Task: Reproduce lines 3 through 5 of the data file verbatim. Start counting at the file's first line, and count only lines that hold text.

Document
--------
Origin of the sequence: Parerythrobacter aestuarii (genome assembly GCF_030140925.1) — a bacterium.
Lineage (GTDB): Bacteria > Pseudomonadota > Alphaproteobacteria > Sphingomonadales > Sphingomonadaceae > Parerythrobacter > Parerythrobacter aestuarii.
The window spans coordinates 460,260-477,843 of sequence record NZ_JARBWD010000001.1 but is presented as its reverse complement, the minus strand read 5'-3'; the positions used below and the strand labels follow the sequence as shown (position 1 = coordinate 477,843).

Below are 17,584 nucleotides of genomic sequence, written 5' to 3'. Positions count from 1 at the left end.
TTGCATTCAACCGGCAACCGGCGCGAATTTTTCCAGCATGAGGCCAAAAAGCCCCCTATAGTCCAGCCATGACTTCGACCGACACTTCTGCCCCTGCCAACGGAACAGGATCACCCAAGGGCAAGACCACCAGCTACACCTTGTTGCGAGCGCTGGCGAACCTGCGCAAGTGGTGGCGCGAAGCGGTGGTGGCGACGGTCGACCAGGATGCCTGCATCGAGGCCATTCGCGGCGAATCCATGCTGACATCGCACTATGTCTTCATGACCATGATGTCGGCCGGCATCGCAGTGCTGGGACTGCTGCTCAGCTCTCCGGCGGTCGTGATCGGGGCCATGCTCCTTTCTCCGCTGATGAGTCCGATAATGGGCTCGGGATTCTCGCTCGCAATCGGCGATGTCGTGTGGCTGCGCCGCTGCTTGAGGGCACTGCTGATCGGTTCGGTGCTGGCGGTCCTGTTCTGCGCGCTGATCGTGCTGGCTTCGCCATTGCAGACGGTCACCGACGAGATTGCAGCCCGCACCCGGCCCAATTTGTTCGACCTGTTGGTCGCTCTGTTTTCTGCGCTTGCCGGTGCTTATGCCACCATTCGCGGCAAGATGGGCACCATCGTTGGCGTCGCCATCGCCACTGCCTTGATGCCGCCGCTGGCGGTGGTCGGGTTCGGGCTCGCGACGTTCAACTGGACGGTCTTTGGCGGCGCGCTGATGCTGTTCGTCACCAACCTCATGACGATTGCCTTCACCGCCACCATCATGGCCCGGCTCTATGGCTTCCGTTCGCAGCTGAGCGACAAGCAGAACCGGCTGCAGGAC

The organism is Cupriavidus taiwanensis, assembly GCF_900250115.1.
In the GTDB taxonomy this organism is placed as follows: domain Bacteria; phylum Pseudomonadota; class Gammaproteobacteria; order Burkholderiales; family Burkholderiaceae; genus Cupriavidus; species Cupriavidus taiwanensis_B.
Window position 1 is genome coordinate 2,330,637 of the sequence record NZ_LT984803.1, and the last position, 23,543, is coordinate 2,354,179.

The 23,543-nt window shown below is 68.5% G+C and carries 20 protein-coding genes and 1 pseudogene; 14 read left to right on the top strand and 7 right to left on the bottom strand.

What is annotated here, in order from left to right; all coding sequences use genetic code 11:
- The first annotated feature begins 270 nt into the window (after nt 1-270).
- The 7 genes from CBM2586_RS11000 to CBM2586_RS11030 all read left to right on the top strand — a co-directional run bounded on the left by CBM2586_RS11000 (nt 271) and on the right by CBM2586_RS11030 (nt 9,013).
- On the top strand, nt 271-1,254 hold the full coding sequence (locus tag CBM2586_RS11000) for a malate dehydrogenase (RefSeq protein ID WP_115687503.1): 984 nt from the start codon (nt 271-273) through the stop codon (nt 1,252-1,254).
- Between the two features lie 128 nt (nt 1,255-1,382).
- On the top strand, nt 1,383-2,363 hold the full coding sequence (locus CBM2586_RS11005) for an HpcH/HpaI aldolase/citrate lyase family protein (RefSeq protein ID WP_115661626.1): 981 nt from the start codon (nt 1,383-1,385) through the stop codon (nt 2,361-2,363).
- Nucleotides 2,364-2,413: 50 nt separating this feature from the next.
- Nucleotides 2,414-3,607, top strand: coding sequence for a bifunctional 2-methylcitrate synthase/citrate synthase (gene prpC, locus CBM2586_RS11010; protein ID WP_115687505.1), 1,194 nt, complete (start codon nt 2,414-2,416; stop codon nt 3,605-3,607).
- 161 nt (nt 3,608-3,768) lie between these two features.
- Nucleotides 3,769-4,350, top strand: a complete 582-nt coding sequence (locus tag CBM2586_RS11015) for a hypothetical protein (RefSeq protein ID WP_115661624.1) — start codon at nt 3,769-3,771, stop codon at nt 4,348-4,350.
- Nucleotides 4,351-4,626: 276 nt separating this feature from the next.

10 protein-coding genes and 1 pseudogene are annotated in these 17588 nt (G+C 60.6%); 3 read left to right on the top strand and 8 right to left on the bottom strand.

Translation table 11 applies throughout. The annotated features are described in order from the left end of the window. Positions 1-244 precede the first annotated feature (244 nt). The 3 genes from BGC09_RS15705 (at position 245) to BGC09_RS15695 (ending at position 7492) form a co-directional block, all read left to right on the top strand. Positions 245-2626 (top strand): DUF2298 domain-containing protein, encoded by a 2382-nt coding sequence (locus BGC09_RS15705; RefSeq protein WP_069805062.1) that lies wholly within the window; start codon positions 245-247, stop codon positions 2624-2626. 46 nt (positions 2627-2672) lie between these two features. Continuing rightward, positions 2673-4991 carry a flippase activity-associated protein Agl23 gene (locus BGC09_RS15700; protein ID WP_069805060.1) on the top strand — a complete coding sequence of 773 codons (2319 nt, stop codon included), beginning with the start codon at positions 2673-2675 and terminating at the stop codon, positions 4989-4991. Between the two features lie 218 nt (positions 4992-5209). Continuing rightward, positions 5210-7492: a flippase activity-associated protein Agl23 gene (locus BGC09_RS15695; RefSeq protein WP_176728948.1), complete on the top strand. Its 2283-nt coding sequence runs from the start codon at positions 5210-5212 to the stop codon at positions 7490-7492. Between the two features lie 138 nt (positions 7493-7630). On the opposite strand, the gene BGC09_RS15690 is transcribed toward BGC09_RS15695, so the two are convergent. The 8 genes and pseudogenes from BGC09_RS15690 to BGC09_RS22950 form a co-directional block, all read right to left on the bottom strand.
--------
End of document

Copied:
The window spans coordinates 460,260-477,843 of sequence record NZ_JARBWD010000001.1 but is presented as its reverse complement, the minus strand read 5'-3'; the positions used below and the strand labels follow the sequence as shown (position 1 = coordinate 477,843).

Below are 17,584 nucleotides of genomic sequence, written 5' to 3'. Positions count from 1 at the left end.
TTGCATTCAACCGGCAACCGGCGCGAATTTTTCCAGCATGAGGCCAAAAAGCCCCCTATAGTCCAGCCATGACTTCGACCGACACTTCTGCCCCTGCCAACGGAACAGGATCACCCAAGGGCAAGACCACCAGCTACACCTTGTTGCGAGCGCTGGCGAACCTGCGCAAGTGGTGGCGCGAAGCGGTGGTGGCGACGGTCGACCAGGATGCCTGCATCGAGGCCATTCGCGGCGAATCCATGCTGACATCGCACTATGTCTTCATGACCATGATGTCGGCCGGCATCGCAGTGCTGGGACTGCTGCTCAGCTCTCCGGCGGTCGTGATCGGGGCCATGCTCCTTTCTCCGCTGATGAGTCCGATAATGGGCTCGGGATTCTCGCTCGCAATCGGCGATGTCGTGTGGCTGCGCCGCTGCTTGAGGGCACTGCTGATCGGTTCGGTGCTGGCGGTCCTGTTCTGCGCGCTGATCGTGCTGGCTTCGCCATTGCAGACGGTCACCGACGAGATTGCAGCCCGCACCCGGCCCAATTTGTTCGACCTGTTGGTCGCTCTGTTTTCTGCGCTTGCCGGTGCTTATGCCACCATTCGCGGCAAGATGGGCACCATCGTTGGCGTCGCCATCGCCACTGCCTTGATGCCGCCGCTGGCGGTGGTCGGGTTCGGGCTCGCGACGTTCAACTGGACGGTCTTTGGCGGCGCGCTGATGCTGTTCGTCACCAACCTCATGACGATTGCCTTCACCGCCACCATCATGGCCCGGCTCTATGGCTTCCGTTCGCAGCTGAGCGACAAGCAGAACCGGCTGCAGGAC